The Undomestic Goddess
Samantha Sweeting is a brilliant top City lawyer, one of the finest legal minds of her generation, and she’s been sweating away at Carter Spink for seven years trying to make partner. She’s just on the cusp of that achievement, too, when she makes an enormous error which costs her firm’s client 50 million pounds. As failure is an utterly foreign concept to workaholic Samantha, this huge mistake sends her into a tailspin. She comes out of that spin miles from London getting off of a train in a little picturesque village. She wanders up to a house to ask for a glass of water and an aspirin, and the woman who lives there mistakes her for her housekeeping interviewee. Before she can even shake her head, Samantha is her new employee. The only problem is, Samantha knows nothing about domestic work. She can’t cook, iron, sew, and even the more basic cleaning tasks like vacuuming are a little above her level.
Still, going back to Carter Spink suddenly seems impossible, so Samantha decides to give housekeeping a try. And with a little help from the handsome gardener and his mother, she might have a chance – a chance to make her life something different and possibly even worth living.
The most interesting bits of The Undomestic Goddess are the parts involving both of Samantha’s careers. Samantha’s grayish existence as a law drone is well drawn – she is truly on the treadmill to nowhere. She works every day into the evening. She often pulls overnighters. She never has a weekend off, and her social life is nonexistent. Her workload seems interesting, and Kinsella appears to have done her research because Samantha thinks like a professional lawyer and processes information in a like manner. Her job doesn’t seem slapped on for effect or for plot purposes. This is important because for at least the first half of the book, being a lawyer is all Samantha really is. She has no other dimension. She doesn’t have the time for it.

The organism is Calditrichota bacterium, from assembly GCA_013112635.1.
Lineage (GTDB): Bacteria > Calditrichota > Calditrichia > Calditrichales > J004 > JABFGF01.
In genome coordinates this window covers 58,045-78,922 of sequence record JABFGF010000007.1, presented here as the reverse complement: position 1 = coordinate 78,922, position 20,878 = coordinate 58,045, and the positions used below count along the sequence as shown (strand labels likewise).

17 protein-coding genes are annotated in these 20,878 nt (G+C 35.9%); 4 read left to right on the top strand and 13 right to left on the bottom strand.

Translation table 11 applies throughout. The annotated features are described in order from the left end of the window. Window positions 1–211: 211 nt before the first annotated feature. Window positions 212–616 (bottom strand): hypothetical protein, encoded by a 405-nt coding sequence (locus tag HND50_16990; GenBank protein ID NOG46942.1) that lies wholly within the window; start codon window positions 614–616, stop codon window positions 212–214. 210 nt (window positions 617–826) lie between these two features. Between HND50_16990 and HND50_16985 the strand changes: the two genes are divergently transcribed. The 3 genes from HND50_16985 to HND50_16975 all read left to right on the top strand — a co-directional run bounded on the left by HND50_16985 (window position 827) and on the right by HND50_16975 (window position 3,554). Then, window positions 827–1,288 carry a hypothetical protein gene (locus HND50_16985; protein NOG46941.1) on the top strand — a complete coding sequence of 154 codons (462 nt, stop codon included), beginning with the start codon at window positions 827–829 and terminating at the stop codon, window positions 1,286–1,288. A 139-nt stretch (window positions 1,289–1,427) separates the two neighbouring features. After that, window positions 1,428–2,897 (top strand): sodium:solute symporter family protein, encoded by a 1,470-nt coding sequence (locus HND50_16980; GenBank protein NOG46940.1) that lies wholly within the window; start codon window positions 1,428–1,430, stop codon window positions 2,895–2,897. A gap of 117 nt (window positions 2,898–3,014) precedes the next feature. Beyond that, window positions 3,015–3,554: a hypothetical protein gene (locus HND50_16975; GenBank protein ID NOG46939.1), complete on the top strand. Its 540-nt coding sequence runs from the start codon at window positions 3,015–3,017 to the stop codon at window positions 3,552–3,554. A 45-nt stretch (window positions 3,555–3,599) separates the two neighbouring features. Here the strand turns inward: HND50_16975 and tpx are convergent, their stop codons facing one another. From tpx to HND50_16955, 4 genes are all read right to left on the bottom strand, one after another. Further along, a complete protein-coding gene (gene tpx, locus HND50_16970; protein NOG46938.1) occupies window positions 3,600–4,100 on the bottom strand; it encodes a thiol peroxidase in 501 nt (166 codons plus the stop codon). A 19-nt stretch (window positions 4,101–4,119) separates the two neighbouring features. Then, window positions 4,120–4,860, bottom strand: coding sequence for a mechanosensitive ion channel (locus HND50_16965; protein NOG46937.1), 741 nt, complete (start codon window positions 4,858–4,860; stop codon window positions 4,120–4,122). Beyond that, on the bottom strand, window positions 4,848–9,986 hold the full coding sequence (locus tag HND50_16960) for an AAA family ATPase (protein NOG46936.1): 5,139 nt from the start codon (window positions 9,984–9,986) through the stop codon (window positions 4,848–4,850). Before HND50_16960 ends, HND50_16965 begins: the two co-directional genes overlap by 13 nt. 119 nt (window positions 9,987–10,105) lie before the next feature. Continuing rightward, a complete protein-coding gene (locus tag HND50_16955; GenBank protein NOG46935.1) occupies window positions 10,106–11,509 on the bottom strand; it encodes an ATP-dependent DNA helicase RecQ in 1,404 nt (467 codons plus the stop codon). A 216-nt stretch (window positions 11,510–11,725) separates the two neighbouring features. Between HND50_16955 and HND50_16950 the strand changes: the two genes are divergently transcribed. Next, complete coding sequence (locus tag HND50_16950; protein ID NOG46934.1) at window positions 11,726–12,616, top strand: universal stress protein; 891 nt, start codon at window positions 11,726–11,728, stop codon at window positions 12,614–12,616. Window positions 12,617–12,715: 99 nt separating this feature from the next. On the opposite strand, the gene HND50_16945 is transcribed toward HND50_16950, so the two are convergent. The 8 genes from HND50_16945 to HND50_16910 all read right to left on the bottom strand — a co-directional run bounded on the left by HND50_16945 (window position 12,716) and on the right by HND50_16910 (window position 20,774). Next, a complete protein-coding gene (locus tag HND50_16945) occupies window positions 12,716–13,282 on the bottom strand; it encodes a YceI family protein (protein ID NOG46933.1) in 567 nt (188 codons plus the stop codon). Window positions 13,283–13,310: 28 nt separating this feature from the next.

Samantha’s transformation to housekeeper requires some suspension of disbelief, however. No matter how good Samantha is at self-promotion, it’s unlikely she could just walk into an interview like this one and get the job and the timing of said interview is extremely coincidental. Her initial attempts at housecleaning are comic enough to let these nitpicky points slide. And it’s fun to witness her small successes as she learns to work with her hands and her other senses.
The romantic sub-plot is not quite convincing. Samantha’s love interest is pleasant enough, but character-wise, he’s not fleshed out enough to seem like more than just the human component of her new life: domestic job, domestic guy. And Samantha’s new employers are a bit too good to be true – both too kindly and too dimwitted to be believed. It’s also unlikely that so many people would be interested in helping Samantha manage to be successful in her new role. But sometimes you’ve just gotta go with the fantasy, especially when the author guiding you down this primrose path is so gently witty and amusing in her storytelling ability.
The Undomestic Goddess is a nice story about how huge mistakes can turn into fantastic opportunities. And Samantha’s later dealings with the people from Carter Spink were very emotionally satisfying. Some readers will think this sounds like yet another heroine-leaves-Big-City-finds-love-in-Small-Town story, but it’s really more about figuring out what you want from life and deciding if what you’ve got is getting you there. As such it was very pleasant way to spend an evening.